Is The CINO A Necessary Role?

We ask Phil Oxley for his opinions


Phil is the interim Head of Efficiency and Value Management. His role requires a creative approach to management and for the company’s community to expand.

Ahead of the Chief Innovation Officer Summit in London, we sat down with him.

What do you see as the key challenge that you are addressing?

My biggest challenge is defining innovation and deciding what it means in the context of the benefits that HS2 will deliver. We have an immensely complex task establishing an organisation and building a programme which will deliver the biggest civil engineering project in Europe. The technical implications of being innovative are well understood, but this does not lessen the risks that need to be managed to deliver a safe railway, which meets the technical criteria, to time and to budget. The benefits that we aspire to deliver, within these constraints and in a volatile and, at times hostile, political background perhaps offer the most interesting challenge to innovation.

What can we do differently to gain the most value for the project?

What areas can and must we challenge ourselves in to be as creative as we can? How do we net all of our threats when embarking on innovation; which risk are worth taking? For example, in safety, we must take no chances during construction and operations but if innovation can provide a convincing alternative which creates or protects more value then we need to have a conversation. In construction, most people see innovation as new concrete recipes or modular construction methods (same but different), so how do we get people to challenge in the right areas so we can go faster, more cheaply, safely and exceed the benefits we are going to deliver.

Would you describe your organisation as having an ‘innovative culture’? If so, why?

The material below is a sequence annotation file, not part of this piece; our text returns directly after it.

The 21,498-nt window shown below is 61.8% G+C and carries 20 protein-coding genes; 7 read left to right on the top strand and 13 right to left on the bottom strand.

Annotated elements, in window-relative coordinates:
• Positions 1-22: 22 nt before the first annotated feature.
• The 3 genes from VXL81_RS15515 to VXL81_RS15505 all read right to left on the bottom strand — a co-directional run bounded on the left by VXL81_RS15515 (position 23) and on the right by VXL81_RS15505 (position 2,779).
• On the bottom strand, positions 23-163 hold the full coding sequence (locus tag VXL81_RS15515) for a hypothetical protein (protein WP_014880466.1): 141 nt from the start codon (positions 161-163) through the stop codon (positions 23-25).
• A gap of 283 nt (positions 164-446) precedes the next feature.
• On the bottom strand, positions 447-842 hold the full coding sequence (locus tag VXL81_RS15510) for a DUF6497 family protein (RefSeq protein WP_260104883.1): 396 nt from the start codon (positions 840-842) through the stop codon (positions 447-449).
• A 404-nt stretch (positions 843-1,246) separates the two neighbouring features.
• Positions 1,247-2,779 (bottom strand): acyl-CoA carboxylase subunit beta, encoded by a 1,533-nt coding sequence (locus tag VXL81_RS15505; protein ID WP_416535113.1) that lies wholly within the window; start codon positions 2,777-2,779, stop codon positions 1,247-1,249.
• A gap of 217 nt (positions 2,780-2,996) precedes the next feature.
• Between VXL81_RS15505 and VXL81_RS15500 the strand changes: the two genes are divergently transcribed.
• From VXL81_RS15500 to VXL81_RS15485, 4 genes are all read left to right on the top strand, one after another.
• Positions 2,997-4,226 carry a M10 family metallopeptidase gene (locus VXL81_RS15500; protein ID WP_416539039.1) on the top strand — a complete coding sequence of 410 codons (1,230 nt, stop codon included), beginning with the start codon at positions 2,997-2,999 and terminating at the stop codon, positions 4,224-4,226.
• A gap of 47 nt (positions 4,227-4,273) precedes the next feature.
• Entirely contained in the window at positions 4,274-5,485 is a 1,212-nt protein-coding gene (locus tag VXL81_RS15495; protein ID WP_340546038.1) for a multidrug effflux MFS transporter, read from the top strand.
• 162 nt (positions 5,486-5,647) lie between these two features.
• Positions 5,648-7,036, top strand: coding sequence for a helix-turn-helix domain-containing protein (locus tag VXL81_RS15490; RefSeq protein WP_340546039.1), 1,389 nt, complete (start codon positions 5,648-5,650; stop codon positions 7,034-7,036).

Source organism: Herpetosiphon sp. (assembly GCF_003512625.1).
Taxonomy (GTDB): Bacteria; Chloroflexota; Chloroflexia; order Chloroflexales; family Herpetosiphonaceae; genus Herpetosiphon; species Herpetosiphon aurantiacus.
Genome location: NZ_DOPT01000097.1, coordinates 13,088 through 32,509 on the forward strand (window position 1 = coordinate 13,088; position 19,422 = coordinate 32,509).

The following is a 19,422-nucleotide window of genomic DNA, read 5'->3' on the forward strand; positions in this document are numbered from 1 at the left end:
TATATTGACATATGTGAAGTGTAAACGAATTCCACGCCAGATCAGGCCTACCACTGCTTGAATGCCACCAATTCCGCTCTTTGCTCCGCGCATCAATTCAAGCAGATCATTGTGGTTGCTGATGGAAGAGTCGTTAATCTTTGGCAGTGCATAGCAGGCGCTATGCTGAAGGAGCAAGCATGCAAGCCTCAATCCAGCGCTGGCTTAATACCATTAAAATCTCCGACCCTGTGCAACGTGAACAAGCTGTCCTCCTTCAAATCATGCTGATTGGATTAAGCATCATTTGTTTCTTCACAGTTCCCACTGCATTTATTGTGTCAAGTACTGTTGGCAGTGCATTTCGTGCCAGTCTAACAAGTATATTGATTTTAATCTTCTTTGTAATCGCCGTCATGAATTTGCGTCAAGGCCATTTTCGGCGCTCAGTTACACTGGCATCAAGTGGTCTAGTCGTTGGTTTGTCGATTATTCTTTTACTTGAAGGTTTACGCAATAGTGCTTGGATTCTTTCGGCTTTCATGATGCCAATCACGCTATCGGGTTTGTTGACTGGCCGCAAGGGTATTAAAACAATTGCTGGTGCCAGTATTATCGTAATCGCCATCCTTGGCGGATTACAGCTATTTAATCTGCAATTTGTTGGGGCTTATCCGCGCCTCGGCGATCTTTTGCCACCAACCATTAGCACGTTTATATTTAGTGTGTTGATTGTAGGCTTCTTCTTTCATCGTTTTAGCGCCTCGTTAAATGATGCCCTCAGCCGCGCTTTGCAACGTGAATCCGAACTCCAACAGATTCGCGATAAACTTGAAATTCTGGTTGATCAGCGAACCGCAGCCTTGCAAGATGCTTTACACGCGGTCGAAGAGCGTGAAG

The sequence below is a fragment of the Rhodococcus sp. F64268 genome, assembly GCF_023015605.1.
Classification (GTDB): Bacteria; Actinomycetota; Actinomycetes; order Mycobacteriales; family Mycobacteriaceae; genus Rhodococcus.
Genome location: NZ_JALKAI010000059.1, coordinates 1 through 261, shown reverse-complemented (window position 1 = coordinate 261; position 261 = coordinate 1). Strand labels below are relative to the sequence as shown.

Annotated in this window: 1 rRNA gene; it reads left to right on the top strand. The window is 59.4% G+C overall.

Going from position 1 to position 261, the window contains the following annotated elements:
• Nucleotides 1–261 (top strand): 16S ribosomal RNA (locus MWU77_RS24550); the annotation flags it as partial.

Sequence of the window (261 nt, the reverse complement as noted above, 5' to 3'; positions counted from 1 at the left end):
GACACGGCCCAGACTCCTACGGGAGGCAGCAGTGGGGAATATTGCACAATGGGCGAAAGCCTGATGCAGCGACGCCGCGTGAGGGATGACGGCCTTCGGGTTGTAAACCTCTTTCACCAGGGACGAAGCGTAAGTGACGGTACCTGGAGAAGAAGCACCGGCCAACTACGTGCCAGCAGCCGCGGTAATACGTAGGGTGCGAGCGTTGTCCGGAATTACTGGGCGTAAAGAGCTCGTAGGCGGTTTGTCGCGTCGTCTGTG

HS2 is a start-up, probably less mature than many would expect. We are majority staffed by contractors and interims, which precludes the ability to have any identity, much less a corporate culture. However, we have people who have a passion for the business case and leaders who know that we will succeed. As a result I would say that our ideas base is as broad and hierarchy flat as I have ever seen and we see ‘innovation’ as core to our success. I am not sure we really know what ‘innovative’ means yet but it manifests itself in a creative climate, which responds positively to ideas, and says ‘Yes, and…’ and sees leadership as the ability to unlock value-add in people.

Does a specific ‘innovation’ role need to have a position in the boardroom, such as a Chief Innovation Officer?

In a word, no. However, the facets of innovation that affect the project should be represented, and the Board need to know how Value is being created and protected. In our case, Innovation is ‘managed’ by our Technical team, and this is to align refinements in engineering and scope with the tolerances needed to run a high-speed railway safely. However, value-based decisions are a Sponsor role, and this includes understanding scope and creating value.  


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